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Friday, December 21, 2012

Viva Jacquelina! Being an Account of the Further Adventures of Jacky Faber, Over the Hills and Far Away by L.A. Meyer

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Terrance McArthur

2002’s Bloody Jack: Being an Account of the Curious Adventures of Mary "Jacky" Faber, Ship's Boy, by L. A. Meyer, exploded like a man-o’-war’s broadside into the teen book market. Mary Faber was an orphan in 1803 London, but she cut her hair, dressed in pants, called herself Jacky, and was taken on as a ship’s boy on a British warship. Since then, she has fought pirates, been a pirate, spied on Napoleon, gone down the Mississippi, sailed the Far East, been shipped to Australia on trumped-up charges, gone to a Boston school for young ladies, and managed to keep her virtue, despite being lusted after by countless men and being in various compromising situations, because she is faithful to Jamie, her true and first love…although she doesn’t pass up an opportunity for an “innocent” kiss and caress with a handsome acquaintance.

Now, we come to the tenth book, Viva Jacquelina! Being an Account of the Further Adventures of Jacky Faber, Over the Hills and Far Away. It’s 1808, and the Napoleonic Wars have brought Jacky to Portugal and Spain, translating for General Arthur Wellesley, working with Spanish freedom fighters, a servant & student (& model) in the studio of the Spanish painter Goya, singing and dancing in taverns, running with the bulls, tormented in the pits of the Spanish Inquisition (and there is a pendulum), and joining a gypsy caravan. Meanwhile, Jamie is half a world away, being taught martial arts and Zen philosophy.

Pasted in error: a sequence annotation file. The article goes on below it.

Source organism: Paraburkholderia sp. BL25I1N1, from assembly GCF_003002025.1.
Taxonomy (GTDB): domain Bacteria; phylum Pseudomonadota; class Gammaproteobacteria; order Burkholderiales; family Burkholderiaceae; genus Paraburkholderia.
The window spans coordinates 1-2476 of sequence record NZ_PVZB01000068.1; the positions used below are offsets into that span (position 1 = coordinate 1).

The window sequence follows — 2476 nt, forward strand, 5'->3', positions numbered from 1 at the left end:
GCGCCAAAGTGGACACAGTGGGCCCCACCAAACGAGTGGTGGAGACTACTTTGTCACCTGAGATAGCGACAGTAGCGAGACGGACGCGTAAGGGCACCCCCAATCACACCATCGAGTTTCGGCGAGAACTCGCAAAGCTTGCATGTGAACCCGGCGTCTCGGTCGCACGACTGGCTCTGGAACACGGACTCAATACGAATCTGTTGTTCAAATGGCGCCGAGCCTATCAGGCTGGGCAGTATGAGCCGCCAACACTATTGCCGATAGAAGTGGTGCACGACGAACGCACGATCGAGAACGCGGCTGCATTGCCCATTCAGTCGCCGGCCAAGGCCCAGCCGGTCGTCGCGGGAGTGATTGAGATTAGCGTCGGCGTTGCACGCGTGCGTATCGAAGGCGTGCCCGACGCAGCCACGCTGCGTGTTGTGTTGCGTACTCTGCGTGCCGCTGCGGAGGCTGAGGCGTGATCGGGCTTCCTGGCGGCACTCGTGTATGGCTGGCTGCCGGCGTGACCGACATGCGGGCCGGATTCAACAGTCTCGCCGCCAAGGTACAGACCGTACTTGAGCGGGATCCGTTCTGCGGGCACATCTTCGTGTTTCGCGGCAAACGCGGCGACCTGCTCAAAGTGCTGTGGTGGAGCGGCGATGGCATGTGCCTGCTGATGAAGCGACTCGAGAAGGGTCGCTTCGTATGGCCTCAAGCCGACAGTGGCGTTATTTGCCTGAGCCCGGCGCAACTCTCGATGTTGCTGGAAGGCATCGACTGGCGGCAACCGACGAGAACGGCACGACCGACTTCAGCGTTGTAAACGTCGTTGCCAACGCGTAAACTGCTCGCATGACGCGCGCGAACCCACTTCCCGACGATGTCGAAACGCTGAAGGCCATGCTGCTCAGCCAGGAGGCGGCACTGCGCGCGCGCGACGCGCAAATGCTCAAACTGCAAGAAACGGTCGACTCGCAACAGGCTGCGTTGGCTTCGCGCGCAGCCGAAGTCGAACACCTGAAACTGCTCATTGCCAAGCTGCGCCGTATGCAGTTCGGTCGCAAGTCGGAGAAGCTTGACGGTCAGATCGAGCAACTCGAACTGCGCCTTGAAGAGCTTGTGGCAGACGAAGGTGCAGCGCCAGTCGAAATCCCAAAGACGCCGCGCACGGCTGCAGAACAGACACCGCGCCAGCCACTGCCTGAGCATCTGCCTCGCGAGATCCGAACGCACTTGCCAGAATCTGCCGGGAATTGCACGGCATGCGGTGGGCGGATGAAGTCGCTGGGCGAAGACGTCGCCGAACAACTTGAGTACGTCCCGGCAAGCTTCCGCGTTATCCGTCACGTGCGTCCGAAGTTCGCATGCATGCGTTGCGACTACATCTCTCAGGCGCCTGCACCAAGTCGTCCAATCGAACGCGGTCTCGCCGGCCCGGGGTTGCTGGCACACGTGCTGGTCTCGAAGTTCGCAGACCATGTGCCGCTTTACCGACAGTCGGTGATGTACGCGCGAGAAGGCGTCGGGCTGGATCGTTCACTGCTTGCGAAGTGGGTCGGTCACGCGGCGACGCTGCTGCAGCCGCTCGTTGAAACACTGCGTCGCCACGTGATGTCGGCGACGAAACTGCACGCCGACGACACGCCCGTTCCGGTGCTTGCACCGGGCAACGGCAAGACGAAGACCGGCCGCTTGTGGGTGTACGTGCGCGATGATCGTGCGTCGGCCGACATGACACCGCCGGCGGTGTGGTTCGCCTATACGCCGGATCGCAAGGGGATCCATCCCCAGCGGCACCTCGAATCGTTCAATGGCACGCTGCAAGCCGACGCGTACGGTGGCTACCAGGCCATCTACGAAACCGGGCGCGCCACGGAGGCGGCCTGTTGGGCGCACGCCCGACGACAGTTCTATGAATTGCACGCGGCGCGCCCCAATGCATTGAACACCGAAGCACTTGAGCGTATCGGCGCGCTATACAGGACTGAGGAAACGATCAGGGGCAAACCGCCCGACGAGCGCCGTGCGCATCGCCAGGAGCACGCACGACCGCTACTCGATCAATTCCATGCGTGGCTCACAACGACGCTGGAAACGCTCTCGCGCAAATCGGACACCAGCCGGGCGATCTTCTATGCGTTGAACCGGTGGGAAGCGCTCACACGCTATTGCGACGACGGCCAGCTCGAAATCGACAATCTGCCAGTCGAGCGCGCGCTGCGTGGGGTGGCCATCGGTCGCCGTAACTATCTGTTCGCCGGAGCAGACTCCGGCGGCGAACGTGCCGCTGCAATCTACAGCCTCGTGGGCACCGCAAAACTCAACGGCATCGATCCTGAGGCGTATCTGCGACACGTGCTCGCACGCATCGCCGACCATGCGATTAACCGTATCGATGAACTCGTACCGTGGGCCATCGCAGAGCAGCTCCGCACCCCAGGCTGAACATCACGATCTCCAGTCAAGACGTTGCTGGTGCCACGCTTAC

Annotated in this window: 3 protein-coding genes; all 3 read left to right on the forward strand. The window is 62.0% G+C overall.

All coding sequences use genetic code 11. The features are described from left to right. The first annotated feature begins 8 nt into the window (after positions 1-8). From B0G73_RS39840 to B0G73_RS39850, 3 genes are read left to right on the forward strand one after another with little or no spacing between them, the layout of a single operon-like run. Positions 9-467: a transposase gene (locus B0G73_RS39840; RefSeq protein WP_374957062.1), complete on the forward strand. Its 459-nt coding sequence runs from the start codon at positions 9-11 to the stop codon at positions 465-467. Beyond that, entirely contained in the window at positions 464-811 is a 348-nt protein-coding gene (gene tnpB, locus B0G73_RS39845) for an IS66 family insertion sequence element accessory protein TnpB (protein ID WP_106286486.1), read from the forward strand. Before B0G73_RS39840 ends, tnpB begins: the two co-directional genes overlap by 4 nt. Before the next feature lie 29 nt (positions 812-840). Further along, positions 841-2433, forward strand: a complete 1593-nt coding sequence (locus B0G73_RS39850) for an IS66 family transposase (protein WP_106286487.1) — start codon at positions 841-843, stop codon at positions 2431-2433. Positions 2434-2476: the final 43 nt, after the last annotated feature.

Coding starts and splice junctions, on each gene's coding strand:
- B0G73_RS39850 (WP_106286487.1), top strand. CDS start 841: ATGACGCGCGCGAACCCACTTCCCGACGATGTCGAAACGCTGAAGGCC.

Image source: Harcourt Children's

As the series has wound its way through history and geography, Jacky has acquired a large entourage of friends, associates, and hangers-on. This installment strips them all away from her, forcing Jacky to rely on her own talents (which seem to expand with each day—she takes up flamenco guitar and dance, this time) and her new sets of friends.

I enjoy the series, and recommend starting at the beginning with Bloody Jack. Girls like the female hero, but boys enjoy the swashbuckling action. One of the interesting effects of introducing these books to teens and adults is that people start researching and looking for information on some of the events and historical (and legendary) characters that seem to cross her path with humorous frequency. For instance, General Wellesley turns out to be also known as the Duke of Wellington.

Viva Jacquelina! gets silly, gets exciting, gets dangerous. Get it!

Terrance V. Mc Arthur is a California-born, Valley-raised librarian/entertainer/writer. He lives in Sanger, four blocks from the library, with his wife, his daughter, and a spinster cat.

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